Pain meds won’t “cure” your pain
“Sometimes people expect to be totally pain-free, but that’s not our goal,” says M. Fahad Khan, MD, who specializes in pain management at NYU Langone’s Center for the Study and Treatment of Pain. Rather, the goal is long-term management and improved functionality “so you can go to work, cook for yourself, take care of your home responsibilities, have meaningful relationships,” he explains. “In most doctors’ minds, the pain control is almost secondary.” Don't miss these other secrets pain doctors won't tell you.
Pain meds are just one part of your total pain management strategy
Dr. Khan says there are five main classes of treatment for chronic pain, ranging from most to least invasive: surgery, injection therapy, pharmacology (opioids and non-opioids), physical modalities (physical therapy, exercise, heating pads, ice packs, massage therapy), and complementary and alternative meds (acupuncture, biofeedback, mind-body therapies, energy healing, herbal supplements, etc.). “There are a ton of different treatments and the best doctors will work with you to create a personalized plan using all of these modalities,” he notes.
You can develop dependence to opioid drugs
Even if you take your meds as instructed, you can develop a physical dependence in which your body requires more to achieve a certain effect (known as tolerance) and you experience physical or mental withdrawal symptoms once the medication is stopped. Developing a dependence is different than addiction, however: “Addiction is when your need for the drug starts affecting your daily life and social responsibilities,” Dr. Khan explains. Here are simple pain remedies already lying around your house.
You need to be honest about your family and medical history
Monkey Business Images/Shutterstock
If you have a family history of drug addiction or a history of alcoholism, anxiety, depression, or loneliness, you may be at an increased risk of developing an addiction to painkillers. “Patients should be honest with their doctors; a good doctor is not judging their patient, but rather is carefully trying to balance risks and benefits of treating a complex and challenging condition,” says Vasudev C. Mandyam, MD, general internist at Beth Israel Deaconess Medical Center and instructor at Harvard Medical School.
You’ll likely be constipated
One of the more common side effects of prescription painkillers is constipation. “If you’re taking opioids, you’ll want to increase your fiber intake and make sure you’re drinking a lot of water,” says Dr. Khan. Other unpleasant side effects may include nausea, itchiness or rash, and sedation or a sluggish mental state. These are secrets your pharmacist isn't telling you.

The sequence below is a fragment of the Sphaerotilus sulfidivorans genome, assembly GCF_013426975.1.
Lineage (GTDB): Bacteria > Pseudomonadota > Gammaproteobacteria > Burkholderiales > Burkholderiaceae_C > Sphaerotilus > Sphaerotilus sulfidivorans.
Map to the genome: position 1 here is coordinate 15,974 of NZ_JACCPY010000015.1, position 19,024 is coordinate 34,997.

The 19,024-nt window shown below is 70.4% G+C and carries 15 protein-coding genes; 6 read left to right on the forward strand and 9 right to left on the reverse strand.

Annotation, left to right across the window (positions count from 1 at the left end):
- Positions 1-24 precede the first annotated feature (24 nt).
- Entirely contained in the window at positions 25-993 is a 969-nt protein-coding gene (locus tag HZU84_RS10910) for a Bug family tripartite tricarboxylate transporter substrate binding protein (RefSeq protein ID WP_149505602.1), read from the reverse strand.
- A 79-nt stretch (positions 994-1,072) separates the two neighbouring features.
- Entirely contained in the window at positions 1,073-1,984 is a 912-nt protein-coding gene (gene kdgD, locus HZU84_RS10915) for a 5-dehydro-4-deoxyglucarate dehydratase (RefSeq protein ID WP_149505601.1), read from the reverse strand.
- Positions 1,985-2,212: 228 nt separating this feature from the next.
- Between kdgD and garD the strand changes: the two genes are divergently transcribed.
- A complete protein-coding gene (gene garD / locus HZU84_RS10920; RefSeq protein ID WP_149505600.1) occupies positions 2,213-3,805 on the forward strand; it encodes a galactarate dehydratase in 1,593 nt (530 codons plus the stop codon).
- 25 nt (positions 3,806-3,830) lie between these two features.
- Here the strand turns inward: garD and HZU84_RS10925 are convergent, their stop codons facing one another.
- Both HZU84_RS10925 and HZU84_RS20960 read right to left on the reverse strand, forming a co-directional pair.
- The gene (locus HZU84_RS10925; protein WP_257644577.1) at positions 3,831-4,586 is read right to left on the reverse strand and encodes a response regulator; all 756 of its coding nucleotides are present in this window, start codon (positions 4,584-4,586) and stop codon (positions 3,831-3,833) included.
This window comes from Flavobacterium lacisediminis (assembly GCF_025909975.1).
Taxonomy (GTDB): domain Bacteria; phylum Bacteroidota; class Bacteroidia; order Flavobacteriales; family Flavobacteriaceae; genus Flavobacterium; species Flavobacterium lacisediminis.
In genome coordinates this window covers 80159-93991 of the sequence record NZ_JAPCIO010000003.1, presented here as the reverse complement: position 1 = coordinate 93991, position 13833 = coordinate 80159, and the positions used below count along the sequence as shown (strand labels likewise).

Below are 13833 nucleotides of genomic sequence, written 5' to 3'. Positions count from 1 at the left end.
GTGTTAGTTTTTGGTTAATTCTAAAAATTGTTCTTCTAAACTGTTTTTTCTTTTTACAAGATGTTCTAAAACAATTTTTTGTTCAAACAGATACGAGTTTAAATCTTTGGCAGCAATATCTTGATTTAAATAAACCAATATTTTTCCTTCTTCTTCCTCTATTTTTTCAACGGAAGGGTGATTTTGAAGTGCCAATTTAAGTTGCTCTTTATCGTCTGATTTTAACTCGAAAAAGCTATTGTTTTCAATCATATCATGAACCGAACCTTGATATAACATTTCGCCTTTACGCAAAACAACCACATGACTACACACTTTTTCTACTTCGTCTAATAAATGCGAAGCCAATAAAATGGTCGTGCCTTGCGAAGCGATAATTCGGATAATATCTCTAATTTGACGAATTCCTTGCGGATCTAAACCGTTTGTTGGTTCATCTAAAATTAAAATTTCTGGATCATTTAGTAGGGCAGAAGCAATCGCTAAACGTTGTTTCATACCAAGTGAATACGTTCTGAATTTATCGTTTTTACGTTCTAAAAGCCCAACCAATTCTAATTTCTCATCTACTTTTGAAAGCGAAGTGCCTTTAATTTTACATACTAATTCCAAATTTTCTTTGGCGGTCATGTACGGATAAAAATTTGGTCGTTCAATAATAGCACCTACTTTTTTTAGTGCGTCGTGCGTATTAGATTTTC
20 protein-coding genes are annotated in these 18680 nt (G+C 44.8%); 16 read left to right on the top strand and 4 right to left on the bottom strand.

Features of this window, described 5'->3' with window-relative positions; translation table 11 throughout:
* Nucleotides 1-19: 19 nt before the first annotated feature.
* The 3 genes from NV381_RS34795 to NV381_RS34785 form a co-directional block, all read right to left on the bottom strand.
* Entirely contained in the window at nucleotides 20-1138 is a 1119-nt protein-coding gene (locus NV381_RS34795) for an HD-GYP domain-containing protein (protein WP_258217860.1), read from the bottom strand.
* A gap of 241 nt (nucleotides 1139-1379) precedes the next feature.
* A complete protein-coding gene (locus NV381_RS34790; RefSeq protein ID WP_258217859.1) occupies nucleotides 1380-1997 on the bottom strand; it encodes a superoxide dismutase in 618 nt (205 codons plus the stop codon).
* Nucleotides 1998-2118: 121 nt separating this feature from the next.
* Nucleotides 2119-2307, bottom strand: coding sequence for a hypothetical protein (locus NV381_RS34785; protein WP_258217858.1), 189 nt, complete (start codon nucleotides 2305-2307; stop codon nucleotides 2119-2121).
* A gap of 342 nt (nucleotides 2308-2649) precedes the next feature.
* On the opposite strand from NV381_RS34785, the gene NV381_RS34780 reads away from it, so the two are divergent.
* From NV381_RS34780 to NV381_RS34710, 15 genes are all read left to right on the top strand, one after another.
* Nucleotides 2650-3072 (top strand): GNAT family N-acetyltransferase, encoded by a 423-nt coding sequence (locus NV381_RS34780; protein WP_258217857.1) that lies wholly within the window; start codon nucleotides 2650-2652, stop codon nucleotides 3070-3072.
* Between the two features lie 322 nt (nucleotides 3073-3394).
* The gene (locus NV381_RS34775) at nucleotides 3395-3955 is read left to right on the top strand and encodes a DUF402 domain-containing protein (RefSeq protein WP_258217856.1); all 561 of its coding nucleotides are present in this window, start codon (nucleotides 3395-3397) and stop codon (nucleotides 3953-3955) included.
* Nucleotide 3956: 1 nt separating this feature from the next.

Booze, opioids, and benzos don’t mix
You might not think twice about that nightly beer or glass of wine, but when you take pain meds you should really consider yourself a teetotaler. Opioids, alcohol, and benzodiazapines (like Xanax, Klonopin, Valium, and Ativan) all affect the central nervous system, which can make you fuzzy-headed and even suppress breathing. When combined, you’re much more impaired and the mix can be deadly. If you binge drink (defined as five or more drinks at one time for a man, or four or more drinks at one time for a woman), you also have a higher risk of becoming addicted to painkillers, Dr. Khan notes.
Never take a leftover pill from an old prescription
When used repeatedly, opioid drugs can induce tolerance so your doctor may have prescribed a higher dosage to get the same initial effect. But once you stop your meds, you’re back to square one. So if you’re done with your prescription and months later you pop a pain pill for a pulled muscle, you could accidentally overdose on your own Rx. This is what your doctor is really thinking (but won't say to your face).
You need to store and dispose of pills properly
Opioid abuse has sadly become an epidemic in America, with 4.5 million American kids admitting to abusing these drugs. When prescribed pain meds, it’s your responsibility to store them properly. “The number-one place where teens get exposure to opioids is their grandmother’s medicine cabinet,” Dr. Khan says. Consider investing in a lock box and, if you have any unused pills, dispose of them safely. Many towns sponsor prescription-pill drop-offs. Check with your local police, sanitation department, and pharmacies.
Watch yourself for these warning signs of abuse
Do you watch the clock as you eagerly wait for your next dose? Are you getting in more arguments with your spouse or coworkers? Do you have trouble sleeping? Have you called in early for refills? These are red flags and prompt an immediate call to your healthcare professional. Dr. Khan suggests following up with your doctor every four weeks so he/she can monitor how the drugs are impacting your overall health, including your everyday functioning (work, school, family relationships, sleep, diet, mood, etc.) Adds Dr. Mandyam: “Using pain meds requires much more than quickly writing a prescription; there’s a lot of counseling and care coordination, and patients should be encouraged to be engaged.”
You’ll need to monitor your over-the-counter meds
Most of us don’t think of Tylenol (acetaminophen) as a harmful drug but when taken in high doses (more than 3,000 milligrams per day), acetaminophen can be extremely toxic to the liver. So what does this have to do with opioids? Many pain pills also contain acetaminophen—and if you mix these drugs, you run the risk of irreversible liver damage. In fact, overdose from prescription combination products containing acetaminophen account for nearly half of all cases of acetaminophen-related liver failure in the U.S. “You can’t be too careful,” Dr. Khan says. This is what nurses wish they could tell you.